It’s World Tourism Day. Established by the United Nations and celebrated annually, the theme this year is “Tourism and jobs: a better future for all.” The aim is to raise awareness on maximizing the potential of tourism to train people and produce jobs.
As of late, it feels as if tourism has been on the more negative side of news: overtourism, climate change, developers destroying mangroves or IG-influencers who disregard sacred sites. On the other hand, there’s more advice on sustainable tourism and responsible travel – how we can explore places with meaning and impact, putting our travel dollars into locally-owned companies and cooperatives instead of corporations selling mass tourism.
This is particularly important in areas where tourism is critical to the mere survival of its people – a region like the Caribbean, the most tourism-dependent in the world.
Beyond all of the industry buzzwords and the United Nations’ Sustainable Development Goals, lies a simple and long lasting truth. It’s a belief I’ve embraced from a young age and one of the pillars of my storytelling, guidebook content and advice I share with readers.
Tourism is about people.
When we visit a country, city, village or neighborhood – whether in the Caribbean, the US, Europe or elsewhere – we are in the home of those who live there year-round. We’re welcomed into a space and everything that defines it by people who’ve never met us. It doesn’t get more special than that, as an immense privilege that tourism affords those of us who can and choose to travel.
It’s a personal exchange, whether we are on the receiving or giving end. We get to listen but we also get to explain who we are to those who might not have any idea of the place we call home.
For example, wherever I go, I remember that I’m representing my birthplace, Ethiopia. I can’t tell you how many times I’ve been told, “Wow, you’re the first Ethiopian I’ve ever met!” I get peppered with questions about my culture in return and that exchange is priceless.
In the Caribbean, it goes without saying that tourism is an economic force. It gives opportunities to people of all ages to grow and run their own businesses, to hire locals and uplift entire communities.
Above: Sylvia De Marco, owner of The Dreamcatcher vegetarian hotel in San Juan, and Finca Victoria on Vieques, Puerto Rico
Tourism opens doors to scholarship opportunities and travel grants for students or employees who might not otherwise afford it, so they can have meaningful, educational experiences.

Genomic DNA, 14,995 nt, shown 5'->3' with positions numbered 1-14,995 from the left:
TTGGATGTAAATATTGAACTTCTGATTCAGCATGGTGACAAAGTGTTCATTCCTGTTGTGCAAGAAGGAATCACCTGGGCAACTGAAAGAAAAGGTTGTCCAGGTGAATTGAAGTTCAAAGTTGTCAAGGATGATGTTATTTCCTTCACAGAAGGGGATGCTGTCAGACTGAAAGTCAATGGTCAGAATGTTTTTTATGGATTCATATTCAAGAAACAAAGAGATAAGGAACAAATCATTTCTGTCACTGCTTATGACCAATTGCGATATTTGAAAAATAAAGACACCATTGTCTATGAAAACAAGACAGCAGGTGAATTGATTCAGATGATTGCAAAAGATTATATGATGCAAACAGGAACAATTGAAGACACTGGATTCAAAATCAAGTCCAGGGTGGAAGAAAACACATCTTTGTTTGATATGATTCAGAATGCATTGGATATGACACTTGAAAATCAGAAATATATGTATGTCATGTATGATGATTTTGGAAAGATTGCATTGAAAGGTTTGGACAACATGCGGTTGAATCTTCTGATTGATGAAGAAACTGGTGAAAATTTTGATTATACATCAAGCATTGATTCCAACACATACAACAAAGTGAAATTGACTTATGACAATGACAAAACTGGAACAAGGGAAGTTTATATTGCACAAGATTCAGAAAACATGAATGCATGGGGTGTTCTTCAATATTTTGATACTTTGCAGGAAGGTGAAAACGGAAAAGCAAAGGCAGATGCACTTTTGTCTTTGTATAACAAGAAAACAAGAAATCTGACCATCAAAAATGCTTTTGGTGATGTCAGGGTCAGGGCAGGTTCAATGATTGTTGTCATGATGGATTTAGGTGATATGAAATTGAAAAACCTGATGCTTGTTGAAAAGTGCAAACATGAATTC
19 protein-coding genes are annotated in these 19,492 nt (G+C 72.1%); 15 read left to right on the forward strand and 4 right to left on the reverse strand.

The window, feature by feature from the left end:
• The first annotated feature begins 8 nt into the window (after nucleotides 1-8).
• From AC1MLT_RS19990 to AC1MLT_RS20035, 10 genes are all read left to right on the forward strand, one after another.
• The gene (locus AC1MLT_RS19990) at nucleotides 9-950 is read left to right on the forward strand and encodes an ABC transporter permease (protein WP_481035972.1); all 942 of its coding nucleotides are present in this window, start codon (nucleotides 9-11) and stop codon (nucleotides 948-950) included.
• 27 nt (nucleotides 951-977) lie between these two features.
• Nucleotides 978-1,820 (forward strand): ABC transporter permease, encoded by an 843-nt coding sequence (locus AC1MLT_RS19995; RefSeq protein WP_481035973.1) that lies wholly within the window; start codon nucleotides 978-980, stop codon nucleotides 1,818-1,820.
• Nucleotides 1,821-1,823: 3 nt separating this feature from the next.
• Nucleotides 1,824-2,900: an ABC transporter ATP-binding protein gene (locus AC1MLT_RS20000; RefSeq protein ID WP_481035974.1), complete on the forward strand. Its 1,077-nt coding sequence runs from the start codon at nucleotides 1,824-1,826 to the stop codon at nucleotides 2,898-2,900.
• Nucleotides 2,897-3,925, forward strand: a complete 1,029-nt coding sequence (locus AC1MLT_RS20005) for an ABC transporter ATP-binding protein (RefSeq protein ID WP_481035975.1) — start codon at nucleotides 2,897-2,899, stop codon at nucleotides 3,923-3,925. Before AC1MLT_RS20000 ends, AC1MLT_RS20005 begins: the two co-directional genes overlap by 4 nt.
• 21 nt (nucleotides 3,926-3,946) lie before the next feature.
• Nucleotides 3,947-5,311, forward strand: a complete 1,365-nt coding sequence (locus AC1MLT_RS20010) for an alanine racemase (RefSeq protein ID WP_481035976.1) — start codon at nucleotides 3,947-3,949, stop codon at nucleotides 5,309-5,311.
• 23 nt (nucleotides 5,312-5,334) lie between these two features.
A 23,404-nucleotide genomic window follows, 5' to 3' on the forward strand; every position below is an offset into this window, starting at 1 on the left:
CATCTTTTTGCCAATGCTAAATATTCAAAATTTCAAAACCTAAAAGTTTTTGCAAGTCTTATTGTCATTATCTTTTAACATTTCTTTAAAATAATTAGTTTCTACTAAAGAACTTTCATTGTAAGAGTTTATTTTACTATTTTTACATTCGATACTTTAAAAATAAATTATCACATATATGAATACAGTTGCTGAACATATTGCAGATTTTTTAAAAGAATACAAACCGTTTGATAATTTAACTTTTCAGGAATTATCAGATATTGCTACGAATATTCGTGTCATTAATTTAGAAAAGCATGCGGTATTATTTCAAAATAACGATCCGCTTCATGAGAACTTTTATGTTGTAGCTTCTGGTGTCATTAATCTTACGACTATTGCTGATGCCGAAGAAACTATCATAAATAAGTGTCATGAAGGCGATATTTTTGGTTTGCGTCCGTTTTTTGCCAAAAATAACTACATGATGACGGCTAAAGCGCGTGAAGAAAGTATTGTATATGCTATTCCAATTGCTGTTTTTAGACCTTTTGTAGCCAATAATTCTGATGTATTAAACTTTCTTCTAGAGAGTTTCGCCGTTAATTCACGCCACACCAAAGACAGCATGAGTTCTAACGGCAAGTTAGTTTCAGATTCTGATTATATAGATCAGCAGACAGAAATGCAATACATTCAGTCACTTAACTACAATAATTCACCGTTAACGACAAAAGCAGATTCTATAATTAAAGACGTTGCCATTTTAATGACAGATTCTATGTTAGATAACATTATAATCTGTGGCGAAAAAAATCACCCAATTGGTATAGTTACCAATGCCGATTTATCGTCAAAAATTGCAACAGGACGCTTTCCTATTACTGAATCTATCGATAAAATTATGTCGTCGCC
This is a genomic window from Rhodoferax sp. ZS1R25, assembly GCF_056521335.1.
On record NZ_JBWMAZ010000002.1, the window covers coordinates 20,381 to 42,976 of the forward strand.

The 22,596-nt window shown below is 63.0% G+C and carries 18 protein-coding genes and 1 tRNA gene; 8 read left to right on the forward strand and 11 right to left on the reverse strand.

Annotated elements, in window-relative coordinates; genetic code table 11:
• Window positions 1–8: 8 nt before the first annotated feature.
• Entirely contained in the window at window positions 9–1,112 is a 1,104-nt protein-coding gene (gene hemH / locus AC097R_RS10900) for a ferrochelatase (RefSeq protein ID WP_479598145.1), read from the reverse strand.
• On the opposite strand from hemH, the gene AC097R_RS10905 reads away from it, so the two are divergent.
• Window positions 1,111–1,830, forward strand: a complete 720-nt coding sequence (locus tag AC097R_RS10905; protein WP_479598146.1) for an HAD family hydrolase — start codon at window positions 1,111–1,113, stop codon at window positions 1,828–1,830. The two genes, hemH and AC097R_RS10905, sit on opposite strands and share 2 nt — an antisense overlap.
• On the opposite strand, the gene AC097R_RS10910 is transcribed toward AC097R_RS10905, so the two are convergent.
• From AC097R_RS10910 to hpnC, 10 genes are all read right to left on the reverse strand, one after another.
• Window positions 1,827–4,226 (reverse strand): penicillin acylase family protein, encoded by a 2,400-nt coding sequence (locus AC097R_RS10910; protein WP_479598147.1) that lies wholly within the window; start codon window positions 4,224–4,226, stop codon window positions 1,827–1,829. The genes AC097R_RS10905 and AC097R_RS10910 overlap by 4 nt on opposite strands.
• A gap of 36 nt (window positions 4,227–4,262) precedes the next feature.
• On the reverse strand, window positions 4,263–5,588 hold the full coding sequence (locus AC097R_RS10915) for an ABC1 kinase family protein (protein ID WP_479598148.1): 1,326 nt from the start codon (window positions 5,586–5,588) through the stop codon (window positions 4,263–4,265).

Tourism lifts women out of poverty and gender stereotypes as the #1 industry to offer more opportunity for leading positions than any other.
Over the past decade in particular, focusing on sustainable tourism, I’ve seen first hand the lives that this industry has helped transform.
Women working in miserable manufacturing factory jobs, who then turned around and established their own cooperative.
Above: Tia Yesi in her guesthouse’s backyard, in the mountains of Jarabacoa – Dominican Republic. “Auntie” Yesi loves to host and meet visitors from around the world.
Single moms who never had a chance to study but whose sustainable tourism income put their daughters through university. Women who started out in other industries and are now executive directors of environmental non profit organizations and nature reserves, closely intertwined with tourism.
I’ve also seen how uncorroborated negative press can have direct effects on a destination’s tourism industry and cause entire families to suffer job losses through no fault of theirs.
Aside from providing critical income and a better quality of life, tourism continues to serve as a valuable tool for positive change. It’s a bridge that connects us all as human beings, co-existing on the same planet. It’s an opportunity to redistribute wealth and show our humanity.
When we return home, we plaster our social media walls with amazing landscapes and we gush about the food we enjoyed. But we must also ask ourselves: whose tourism-dependent livelihood did I positively and directly impact?
Because more often than not, it’s the people we meet who illuminate our journeys and who ensure we keep the memories of a place lodged in our minds and in our hearts forever.
Above: Bill Pierce, Executive Director of the Outdoor Heritage Museum in Oquossoc, Maine – with his buddy Zeke. Bill showed my colleagues and I around his favorite spots in the Rangeley Lakes area, making our time in Maine that much more memorable.
Cover image: Rocio leads food walks in Old San Juan for Spoon Food tours; she also has a second tourism-related job. Read about it in my latest feature for Lonely Planet, on exploring Puerto Rico’s exciting, growing sustainable tourism scene. You can also view more of my recent blog stories here.